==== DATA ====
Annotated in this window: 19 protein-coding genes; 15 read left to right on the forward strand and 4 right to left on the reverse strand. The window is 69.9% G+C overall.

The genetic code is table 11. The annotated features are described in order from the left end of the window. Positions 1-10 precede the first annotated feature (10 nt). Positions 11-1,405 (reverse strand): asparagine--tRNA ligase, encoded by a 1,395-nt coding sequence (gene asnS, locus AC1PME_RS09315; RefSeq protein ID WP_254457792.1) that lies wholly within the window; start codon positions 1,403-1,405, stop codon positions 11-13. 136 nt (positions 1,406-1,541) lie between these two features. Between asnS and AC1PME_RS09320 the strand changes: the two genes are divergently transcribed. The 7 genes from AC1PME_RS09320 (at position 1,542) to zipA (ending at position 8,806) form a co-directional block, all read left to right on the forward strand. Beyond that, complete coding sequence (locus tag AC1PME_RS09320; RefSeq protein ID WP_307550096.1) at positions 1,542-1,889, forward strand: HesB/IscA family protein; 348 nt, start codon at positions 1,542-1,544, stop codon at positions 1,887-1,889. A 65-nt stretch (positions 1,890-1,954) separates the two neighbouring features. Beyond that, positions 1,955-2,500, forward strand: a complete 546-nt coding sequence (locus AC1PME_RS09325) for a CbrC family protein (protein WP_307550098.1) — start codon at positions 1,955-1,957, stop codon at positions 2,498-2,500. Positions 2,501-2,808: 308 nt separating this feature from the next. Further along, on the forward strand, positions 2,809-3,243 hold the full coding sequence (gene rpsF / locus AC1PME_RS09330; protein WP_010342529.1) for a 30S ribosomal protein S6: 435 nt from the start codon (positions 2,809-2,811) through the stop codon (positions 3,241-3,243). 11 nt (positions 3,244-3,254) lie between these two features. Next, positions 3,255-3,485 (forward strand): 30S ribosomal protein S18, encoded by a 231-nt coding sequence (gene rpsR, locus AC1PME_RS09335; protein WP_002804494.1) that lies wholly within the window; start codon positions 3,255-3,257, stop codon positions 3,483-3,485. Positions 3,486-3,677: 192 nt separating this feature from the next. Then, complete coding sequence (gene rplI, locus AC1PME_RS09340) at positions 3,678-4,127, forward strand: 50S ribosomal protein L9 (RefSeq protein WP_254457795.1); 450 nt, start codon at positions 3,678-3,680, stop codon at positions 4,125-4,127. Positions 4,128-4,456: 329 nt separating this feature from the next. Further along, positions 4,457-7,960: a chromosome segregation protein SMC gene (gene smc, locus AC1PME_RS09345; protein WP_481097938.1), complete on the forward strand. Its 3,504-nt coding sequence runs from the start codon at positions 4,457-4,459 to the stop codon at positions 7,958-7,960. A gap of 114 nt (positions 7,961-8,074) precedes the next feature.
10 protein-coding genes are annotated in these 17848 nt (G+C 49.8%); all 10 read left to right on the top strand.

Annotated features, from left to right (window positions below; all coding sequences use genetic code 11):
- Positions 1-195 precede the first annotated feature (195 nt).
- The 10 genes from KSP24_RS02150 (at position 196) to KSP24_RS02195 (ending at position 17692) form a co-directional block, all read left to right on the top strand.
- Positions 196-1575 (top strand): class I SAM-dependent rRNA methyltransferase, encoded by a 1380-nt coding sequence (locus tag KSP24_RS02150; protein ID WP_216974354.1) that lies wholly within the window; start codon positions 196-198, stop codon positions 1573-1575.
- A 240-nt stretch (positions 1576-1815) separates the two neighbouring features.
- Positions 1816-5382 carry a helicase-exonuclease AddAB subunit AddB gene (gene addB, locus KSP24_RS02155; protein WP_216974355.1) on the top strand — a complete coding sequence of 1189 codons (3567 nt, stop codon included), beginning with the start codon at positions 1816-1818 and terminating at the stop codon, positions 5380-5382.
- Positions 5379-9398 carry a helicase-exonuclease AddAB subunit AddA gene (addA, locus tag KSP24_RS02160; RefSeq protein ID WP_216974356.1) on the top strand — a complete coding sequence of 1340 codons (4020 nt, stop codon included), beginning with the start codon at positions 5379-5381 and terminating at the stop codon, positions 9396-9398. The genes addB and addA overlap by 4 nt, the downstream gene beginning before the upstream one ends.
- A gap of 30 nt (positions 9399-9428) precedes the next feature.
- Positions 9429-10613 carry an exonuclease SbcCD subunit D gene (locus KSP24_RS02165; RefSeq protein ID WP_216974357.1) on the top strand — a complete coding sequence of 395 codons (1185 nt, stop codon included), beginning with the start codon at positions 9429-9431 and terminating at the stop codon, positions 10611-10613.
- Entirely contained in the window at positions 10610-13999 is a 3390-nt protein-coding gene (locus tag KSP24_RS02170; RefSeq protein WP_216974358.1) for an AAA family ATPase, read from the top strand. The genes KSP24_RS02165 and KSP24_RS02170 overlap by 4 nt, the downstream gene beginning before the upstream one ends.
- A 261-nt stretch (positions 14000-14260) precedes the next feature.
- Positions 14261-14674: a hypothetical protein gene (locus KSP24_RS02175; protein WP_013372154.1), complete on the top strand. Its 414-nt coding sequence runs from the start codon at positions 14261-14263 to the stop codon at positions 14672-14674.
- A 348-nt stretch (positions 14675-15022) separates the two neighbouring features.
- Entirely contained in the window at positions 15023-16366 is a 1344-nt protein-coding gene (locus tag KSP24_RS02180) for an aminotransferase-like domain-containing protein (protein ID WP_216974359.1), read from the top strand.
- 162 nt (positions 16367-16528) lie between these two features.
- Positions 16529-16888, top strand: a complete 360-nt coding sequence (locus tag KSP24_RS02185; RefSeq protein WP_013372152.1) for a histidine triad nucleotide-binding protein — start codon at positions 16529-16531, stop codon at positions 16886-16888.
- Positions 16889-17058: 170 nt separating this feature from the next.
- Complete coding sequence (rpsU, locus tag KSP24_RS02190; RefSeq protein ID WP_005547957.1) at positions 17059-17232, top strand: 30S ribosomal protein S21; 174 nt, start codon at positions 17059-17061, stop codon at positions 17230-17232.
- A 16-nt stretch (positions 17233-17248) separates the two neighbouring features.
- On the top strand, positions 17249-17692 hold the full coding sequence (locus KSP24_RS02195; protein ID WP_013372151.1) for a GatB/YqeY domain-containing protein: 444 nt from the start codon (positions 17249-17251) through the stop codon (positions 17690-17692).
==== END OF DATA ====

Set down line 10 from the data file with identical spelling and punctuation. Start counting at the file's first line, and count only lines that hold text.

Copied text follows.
- Positions 5379-9398 carry a helicase-exonuclease AddAB subunit AddA gene (addA, locus tag KSP24_RS02160; RefSeq protein ID WP_216974356.1) on the top strand — a complete coding sequence of 1340 codons (4020 nt, stop codon included), beginning with the start codon at positions 5379-5381 and terminating at the stop codon, positions 9396-9398. The genes addB and addA overlap by 4 nt, the downstream gene beginning before the upstream one ends.